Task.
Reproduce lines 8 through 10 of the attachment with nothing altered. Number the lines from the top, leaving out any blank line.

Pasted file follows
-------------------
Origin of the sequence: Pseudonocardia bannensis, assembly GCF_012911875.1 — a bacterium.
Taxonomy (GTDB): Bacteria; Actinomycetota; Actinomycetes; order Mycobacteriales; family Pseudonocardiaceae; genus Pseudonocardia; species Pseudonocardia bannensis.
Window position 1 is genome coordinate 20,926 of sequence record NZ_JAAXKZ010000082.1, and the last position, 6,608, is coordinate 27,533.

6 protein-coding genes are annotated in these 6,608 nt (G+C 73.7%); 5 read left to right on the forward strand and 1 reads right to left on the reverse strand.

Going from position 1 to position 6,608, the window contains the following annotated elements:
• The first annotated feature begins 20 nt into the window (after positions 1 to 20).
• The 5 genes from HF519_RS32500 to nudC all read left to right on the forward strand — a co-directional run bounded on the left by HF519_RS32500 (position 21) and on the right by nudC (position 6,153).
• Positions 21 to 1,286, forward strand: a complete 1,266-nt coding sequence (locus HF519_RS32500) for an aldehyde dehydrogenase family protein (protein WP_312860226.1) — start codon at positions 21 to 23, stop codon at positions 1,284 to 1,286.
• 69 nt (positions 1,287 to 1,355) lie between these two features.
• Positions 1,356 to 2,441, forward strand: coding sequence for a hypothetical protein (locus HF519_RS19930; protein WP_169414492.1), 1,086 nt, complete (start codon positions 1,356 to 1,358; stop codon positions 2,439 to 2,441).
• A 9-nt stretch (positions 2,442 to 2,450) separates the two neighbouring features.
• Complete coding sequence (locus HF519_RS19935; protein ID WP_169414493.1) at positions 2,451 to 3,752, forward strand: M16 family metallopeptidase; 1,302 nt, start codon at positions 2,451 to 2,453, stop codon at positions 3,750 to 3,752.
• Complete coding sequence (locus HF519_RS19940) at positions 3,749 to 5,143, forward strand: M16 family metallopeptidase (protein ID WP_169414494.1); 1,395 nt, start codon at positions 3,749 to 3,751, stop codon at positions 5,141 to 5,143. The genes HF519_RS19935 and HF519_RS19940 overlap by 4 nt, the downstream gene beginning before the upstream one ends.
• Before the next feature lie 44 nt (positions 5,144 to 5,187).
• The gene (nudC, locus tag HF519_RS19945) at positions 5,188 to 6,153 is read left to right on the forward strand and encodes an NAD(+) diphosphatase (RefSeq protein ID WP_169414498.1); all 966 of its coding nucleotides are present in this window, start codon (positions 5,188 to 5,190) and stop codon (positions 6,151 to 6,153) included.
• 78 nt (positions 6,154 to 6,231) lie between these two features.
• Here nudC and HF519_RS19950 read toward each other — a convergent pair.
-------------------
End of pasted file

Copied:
• Positions 21 to 1,286, forward strand: a complete 1,266-nt coding sequence (locus HF519_RS32500) for an aldehyde dehydrogenase family protein (protein WP_312860226.1) — start codon at positions 21 to 23, stop codon at positions 1,284 to 1,286.
• 69 nt (positions 1,287 to 1,355) lie between these two features.
• Positions 1,356 to 2,441, forward strand: coding sequence for a hypothetical protein (locus HF519_RS19930; protein WP_169414492.1), 1,086 nt, complete (start codon positions 1,356 to 1,358; stop codon positions 2,439 to 2,441).